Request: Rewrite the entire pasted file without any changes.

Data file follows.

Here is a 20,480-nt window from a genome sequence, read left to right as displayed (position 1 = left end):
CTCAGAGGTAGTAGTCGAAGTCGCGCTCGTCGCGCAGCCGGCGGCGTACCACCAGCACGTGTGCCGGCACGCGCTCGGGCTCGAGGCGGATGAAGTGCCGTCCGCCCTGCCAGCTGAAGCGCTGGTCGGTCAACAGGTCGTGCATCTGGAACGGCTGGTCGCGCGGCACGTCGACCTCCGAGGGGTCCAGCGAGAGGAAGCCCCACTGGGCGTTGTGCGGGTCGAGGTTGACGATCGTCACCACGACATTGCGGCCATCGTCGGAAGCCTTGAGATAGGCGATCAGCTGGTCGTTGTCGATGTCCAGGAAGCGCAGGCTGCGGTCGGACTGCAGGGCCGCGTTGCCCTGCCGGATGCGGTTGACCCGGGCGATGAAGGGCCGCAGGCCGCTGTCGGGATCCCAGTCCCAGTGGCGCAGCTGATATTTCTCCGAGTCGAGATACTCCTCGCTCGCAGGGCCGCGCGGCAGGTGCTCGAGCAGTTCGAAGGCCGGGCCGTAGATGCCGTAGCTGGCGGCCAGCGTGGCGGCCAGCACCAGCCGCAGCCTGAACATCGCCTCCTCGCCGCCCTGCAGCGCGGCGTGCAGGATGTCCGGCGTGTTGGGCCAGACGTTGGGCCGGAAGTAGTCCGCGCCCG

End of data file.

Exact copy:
Here is a 20,480-nt window from a genome sequence, read left to right as displayed (position 1 = left end):
CTCAGAGGTAGTAGTCGAAGTCGCGCTCGTCGCGCAGCCGGCGGCGTACCACCAGCACGTGTGCCGGCACGCGCTCGGGCTCGAGGCGGATGAAGTGCCGTCCGCCCTGCCAGCTGAAGCGCTGGTCGGTCAACAGGTCGTGCATCTGGAACGGCTGGTCGCGCGGCACGTCGACCTCCGAGGGGTCCAGCGAGAGGAAGCCCCACTGGGCGTTGTGCGGGTCGAGGTTGACGATCGTCACCACGACATTGCGGCCATCGTCGGAAGCCTTGAGATAGGCGATCAGCTGGTCGTTGTCGATGTCCAGGAAGCGCAGGCTGCGGTCGGACTGCAGGGCCGCGTTGCCCTGCCGGATGCGGTTGACCCGGGCGATGAAGGGCCGCAGGCCGCTGTCGGGATCCCAGTCCCAGTGGCGCAGCTGATATTTCTCCGAGTCGAGATACTCCTCGCTCGCAGGGCCGCGCGGCAGGTGCTCGAGCAGTTCGAAGGCCGGGCCGTAGATGCCGTAGCTGGCGGCCAGCGTGGCGGCCAGCACCAGCCGCAGCCTGAACATCGCCTCCTCGCCGCCCTGCAGCGCGGCGTGCAGGATGTCCGGCGTGTTGGGCCAGACGTTGGGCCGGAAGTAGTCCGCGCCCG